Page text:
Definitions

from Wiktionary, Creative Commons Attribution/Share-Alike License.

  • noun Plural form of blood.
  • verb Third-person singular simple present indicative form of blood.

Etymologies

Sorry, no etymologies found.

Examples

  • And he beckoned imperiously to a neighbouring group of men, -- "bloods" -- always ready to follow him in a "rag," and heroes together with him of a couple of famous bonfires, in Falloden's first year.

    Lady Connie

  • Where sons of wealthy ranching families tended to be hard-drinking, steak-devouring, woman-chasing "bloods" completely alienated from things of the intellect and spirit, Francisco didn't drink, abstained from meat and believed in arcane mysticism.

    Glorious innocent: the tragedy and triumph of Francisco Madero (1873–1913)

  • Where sons of wealthy ranching families tended to be hard-drinking, steak-devouring, woman-chasing "bloods" completely alienated from things of the intellect and spirit, Francisco didn't drink, abstained from meat and believed in arcane mysticism.

    Glorious innocent: the tragedy and triumph of Francisco Madero (1873–1913)

  • Where sons of wealthy ranching families tended to be hard-drinking, steak-devouring, woman-chasing "bloods" completely alienated from things of the intellect and spirit, Francisco didn't drink, abstained from meat and believed in arcane mysticism.

    Glorious innocent: the tragedy and triumph of Francisco Madero (1873–1913)

  • In their heyday, the Penny Dreadfuls sometimes called "bloods" or "shilling shockers" were produced en-masse.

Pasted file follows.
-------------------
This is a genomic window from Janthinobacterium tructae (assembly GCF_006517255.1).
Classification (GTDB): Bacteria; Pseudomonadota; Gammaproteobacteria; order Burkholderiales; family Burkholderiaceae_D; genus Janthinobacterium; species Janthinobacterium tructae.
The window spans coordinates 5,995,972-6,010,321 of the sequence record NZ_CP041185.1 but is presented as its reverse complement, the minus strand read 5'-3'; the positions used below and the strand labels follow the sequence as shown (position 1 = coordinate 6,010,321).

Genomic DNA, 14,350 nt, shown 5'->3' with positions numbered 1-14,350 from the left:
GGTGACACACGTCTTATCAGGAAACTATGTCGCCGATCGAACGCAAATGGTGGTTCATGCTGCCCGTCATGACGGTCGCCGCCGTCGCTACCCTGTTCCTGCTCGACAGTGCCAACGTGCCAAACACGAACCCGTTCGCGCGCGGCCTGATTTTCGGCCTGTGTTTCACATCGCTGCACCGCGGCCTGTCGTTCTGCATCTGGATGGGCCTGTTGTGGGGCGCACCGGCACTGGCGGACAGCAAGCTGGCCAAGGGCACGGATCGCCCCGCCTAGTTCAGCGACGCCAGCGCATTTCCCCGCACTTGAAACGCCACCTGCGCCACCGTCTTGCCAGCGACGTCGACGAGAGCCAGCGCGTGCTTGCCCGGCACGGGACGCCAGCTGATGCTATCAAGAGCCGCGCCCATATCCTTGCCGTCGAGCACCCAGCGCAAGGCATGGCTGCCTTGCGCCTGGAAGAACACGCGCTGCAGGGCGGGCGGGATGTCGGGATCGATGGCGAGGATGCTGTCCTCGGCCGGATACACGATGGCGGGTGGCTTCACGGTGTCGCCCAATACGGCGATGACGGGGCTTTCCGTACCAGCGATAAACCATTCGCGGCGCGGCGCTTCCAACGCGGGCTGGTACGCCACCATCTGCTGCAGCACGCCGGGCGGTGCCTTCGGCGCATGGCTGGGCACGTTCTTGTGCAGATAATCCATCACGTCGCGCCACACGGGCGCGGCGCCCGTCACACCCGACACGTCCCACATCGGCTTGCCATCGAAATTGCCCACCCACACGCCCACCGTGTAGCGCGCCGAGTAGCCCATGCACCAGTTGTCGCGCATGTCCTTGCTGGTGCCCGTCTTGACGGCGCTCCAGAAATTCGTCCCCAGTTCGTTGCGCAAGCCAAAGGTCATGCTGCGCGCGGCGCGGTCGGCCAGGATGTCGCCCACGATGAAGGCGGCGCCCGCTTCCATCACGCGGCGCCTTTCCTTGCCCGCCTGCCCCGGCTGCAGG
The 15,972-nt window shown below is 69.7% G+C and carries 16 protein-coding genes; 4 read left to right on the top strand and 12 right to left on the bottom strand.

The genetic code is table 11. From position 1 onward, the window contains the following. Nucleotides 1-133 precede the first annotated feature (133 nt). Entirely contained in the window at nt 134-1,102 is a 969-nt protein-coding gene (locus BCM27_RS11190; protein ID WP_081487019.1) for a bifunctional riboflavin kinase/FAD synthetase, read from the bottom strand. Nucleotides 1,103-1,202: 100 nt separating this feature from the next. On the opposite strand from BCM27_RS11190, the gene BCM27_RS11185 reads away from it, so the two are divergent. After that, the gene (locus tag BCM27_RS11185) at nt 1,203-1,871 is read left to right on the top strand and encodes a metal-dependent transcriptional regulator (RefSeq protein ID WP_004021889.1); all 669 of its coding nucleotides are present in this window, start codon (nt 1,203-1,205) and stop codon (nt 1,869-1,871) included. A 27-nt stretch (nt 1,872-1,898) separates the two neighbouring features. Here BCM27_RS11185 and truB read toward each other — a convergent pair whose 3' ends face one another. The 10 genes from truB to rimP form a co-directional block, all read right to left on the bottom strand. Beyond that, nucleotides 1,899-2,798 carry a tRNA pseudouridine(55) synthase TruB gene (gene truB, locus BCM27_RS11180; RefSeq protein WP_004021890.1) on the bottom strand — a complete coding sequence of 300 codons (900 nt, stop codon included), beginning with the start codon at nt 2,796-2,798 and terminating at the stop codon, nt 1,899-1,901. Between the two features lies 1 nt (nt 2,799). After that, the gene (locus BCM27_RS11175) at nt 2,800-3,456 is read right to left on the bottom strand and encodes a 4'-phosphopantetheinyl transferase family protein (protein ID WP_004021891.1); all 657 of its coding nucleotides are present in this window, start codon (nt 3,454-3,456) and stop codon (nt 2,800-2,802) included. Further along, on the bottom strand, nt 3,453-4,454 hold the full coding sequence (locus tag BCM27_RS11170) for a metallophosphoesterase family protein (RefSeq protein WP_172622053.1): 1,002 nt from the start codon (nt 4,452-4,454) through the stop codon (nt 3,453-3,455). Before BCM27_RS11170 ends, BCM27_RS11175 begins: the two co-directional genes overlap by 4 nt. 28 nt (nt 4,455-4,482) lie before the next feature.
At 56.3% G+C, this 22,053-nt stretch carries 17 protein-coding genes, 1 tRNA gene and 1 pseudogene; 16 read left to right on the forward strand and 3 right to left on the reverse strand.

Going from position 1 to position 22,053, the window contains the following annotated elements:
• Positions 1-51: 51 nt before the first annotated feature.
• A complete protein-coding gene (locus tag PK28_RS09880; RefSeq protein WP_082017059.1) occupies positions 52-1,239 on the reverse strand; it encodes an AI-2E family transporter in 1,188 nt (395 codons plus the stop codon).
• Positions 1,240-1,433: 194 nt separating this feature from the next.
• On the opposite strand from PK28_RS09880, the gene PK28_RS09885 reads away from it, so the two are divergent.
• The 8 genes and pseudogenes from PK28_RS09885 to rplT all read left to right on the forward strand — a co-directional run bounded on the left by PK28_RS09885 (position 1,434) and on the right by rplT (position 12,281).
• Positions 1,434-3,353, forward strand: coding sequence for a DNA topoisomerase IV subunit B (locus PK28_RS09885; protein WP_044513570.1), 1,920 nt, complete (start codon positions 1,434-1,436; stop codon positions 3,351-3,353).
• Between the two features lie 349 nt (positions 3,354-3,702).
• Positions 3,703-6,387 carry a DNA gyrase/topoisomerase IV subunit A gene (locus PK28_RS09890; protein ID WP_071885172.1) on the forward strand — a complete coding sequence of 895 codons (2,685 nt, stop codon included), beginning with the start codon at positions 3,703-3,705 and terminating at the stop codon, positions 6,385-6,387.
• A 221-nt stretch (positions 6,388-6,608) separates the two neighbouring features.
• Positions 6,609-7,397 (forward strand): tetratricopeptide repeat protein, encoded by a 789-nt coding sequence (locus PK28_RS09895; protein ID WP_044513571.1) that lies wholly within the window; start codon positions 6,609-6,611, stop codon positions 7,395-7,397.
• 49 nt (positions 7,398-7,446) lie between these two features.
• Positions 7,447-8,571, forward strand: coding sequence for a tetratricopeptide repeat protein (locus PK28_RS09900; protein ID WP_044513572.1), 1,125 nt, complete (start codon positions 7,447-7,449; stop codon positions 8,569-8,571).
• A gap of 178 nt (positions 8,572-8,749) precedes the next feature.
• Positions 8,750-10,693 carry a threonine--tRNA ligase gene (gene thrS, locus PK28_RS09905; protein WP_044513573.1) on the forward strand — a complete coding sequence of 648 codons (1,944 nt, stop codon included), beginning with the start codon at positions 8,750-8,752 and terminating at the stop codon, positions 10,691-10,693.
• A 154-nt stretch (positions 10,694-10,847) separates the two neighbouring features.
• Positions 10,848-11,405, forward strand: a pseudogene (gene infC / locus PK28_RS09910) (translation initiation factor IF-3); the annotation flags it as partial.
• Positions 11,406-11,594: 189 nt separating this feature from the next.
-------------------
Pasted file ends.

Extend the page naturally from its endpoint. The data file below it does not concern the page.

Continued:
Penny Dreadfuls

  • In their heyday, the Penny Dreadfuls sometimes called "bloods" or "shilling shockers" were produced en-masse.

    Archive 2008-11-01

  • He was foremost in every riot, most notorious of all the notorious "bloods" of the day.

    For the term of his natural life

  • ROME, her treatment of conquered Latium, 314; her noble "bloods" lost, 338; she rebukes America, 392.

    History of the Thirty-Ninth Congress of the United States

  • One happy illustration of the customs of the sixteenth century was the habit of the barber-surgeon's boy, who amused the customers, waiting for "next turn" to be shaved or bled, with his ballad or rhyming verse; and a boy with a good voice proved a rare draw to the "bloods" about town, and those who frequented the taverns and ordinaries within the City.

    A History of Nursery Rhymes

  • Some of her lady friends and sympathisers had joined her; and a couple of young "bloods" who had come to see the fun of an execution, with money burning holes in their pockets, being captured, the party subsided into the "Bowl" where a bottle of wine washed away the remembrance of Sally Salisbury's grievance.

    Madame Flirt A Romance of 'The Beggar's Opera'

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